From National Geographic film crews to exciting discoveries by my colleagues, there hasn't been a dull moment. I have been treating several objects, chosen as high-priority pieces and earmarked to be featured in a major exhibition.
One of my favorite pieces has been a beautiful gold object called a lentoid (for its lens shape), with intricate cloisonné cells. It was my first treatment and a rather striking introduction to the Hoard.
The lentoid was clearly designed to impress, with an estimated 239 cloisonné cells, gold backing foils stamped with two different patterns, and a double border of filigree around the outside edge. The cells were heavily caked with soil prior to cleaning, obscuring the distinctive features of the piece.
I began by examining the object and taking note of its condition and construction. Then I took photographs and wrote a brief report to document the object's state before treatment.
The treatment protocol is meticulous. Everything that is removed from the object including soil, corrosion products, and residues, is saved in labeled sample vials for future analysis.
I used a natural thorn in a pin vice to clean the lentoid under high-powered magnification. Water is sparingly used where soil is compacted.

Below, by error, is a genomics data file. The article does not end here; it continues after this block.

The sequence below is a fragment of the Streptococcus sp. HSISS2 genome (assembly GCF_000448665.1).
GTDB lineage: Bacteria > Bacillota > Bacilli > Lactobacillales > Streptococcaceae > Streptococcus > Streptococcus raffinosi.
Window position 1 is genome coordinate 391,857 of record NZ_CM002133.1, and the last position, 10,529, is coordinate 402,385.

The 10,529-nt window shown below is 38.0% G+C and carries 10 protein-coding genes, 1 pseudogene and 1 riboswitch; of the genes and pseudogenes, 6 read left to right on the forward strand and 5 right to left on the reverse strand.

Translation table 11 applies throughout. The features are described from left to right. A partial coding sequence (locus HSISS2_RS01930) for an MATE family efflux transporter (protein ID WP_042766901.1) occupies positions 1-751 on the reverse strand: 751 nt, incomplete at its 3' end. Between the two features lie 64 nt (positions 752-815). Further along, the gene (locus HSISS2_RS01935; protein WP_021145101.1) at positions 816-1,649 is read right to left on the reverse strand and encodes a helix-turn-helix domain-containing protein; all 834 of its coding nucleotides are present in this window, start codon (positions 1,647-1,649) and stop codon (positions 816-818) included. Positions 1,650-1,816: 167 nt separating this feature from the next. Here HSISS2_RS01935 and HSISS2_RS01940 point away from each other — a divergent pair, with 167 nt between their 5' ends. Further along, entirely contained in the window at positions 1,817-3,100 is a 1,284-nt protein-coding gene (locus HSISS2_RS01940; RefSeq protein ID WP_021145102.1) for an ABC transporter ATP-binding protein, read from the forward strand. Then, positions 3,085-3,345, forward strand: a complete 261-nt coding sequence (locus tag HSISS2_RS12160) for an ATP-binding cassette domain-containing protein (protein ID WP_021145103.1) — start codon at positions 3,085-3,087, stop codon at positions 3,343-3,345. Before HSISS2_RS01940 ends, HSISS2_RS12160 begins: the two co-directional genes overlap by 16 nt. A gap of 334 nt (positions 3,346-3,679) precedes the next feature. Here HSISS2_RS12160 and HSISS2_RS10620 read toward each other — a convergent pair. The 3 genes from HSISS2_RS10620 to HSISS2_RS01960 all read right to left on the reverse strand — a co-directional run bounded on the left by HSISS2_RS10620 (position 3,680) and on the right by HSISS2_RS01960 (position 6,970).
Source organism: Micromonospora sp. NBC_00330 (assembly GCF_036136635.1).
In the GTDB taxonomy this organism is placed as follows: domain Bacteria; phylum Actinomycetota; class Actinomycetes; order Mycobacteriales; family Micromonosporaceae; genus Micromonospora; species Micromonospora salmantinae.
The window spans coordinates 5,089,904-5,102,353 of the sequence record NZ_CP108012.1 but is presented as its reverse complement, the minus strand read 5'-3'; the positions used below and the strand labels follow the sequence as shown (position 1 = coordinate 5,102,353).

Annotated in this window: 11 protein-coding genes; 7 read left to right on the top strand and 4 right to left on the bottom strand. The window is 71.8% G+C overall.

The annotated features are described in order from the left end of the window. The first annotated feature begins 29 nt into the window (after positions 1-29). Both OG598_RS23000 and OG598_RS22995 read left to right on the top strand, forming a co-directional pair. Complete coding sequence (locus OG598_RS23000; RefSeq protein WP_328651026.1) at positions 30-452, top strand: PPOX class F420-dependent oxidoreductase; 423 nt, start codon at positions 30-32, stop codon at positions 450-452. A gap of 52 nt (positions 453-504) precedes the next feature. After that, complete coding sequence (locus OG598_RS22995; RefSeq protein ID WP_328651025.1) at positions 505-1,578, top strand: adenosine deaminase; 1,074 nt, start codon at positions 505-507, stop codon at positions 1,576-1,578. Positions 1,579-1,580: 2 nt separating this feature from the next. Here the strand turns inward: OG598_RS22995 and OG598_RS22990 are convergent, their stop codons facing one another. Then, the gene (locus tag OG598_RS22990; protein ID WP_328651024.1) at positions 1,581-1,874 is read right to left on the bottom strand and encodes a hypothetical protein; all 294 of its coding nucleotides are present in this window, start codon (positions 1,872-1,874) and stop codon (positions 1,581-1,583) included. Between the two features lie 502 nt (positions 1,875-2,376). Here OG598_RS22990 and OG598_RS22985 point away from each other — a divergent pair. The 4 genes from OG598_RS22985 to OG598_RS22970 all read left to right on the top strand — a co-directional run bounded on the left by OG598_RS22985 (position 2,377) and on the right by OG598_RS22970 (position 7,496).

Altogether, 211 garnets remain in the lentoid. Some cells are missing garnets or backing foils, and while this interrupts the design, it also reveals the astonishing intricacy of the object's construction.
In the empty cells, possible remnants of a backing paste exist. This would have bulked up the cells beneath the patterned gold foils into which the cut garnets were precisely set.
Several rivet holes and one intact rivet, seemingly in its original location, indicate that the object would have fastened to a support of some kind. For the present, this object remains a mystery.
Holding the materials from the Staffordshire Hoard feels surreal when you actually focus on the full magnitude of their history and uniqueness. Usually, you are working on such a tiny scale and concentrating on observing every detail. That can be extraordinary in itself, but stepping back to observe the big picture on occasion can be breathtaking.
Some of the most amazing and iconic pieces in the hoard include the folded cross, discovered with its arms bent around some of its original settings and garnets, and a miniature seahorse with intricate filigree spirals. To give a sense of scale, a grain of rice is longer than three of these spirals. The craftsmanship of these pieces is unbelievable. We truly don't know how certain things were accomplished, especially considering the limited technologies available at the time.
The Staffordshire Hoard will be on display at the National Geographic Museum in Washington, D.C., from Oct. 29, 2011, to March 4, 2012.
The internship has demonstrated for me the critical importance of collaboration amongst museum professionals, who are instrumental in working to preserve, understand and showcase these artifacts. I feel a renewed sense of commitment to public outreach after my involvement with tours, blogs and news coverage this summer. People are excited about this find and deserve to be able to access information about their cultural heritage.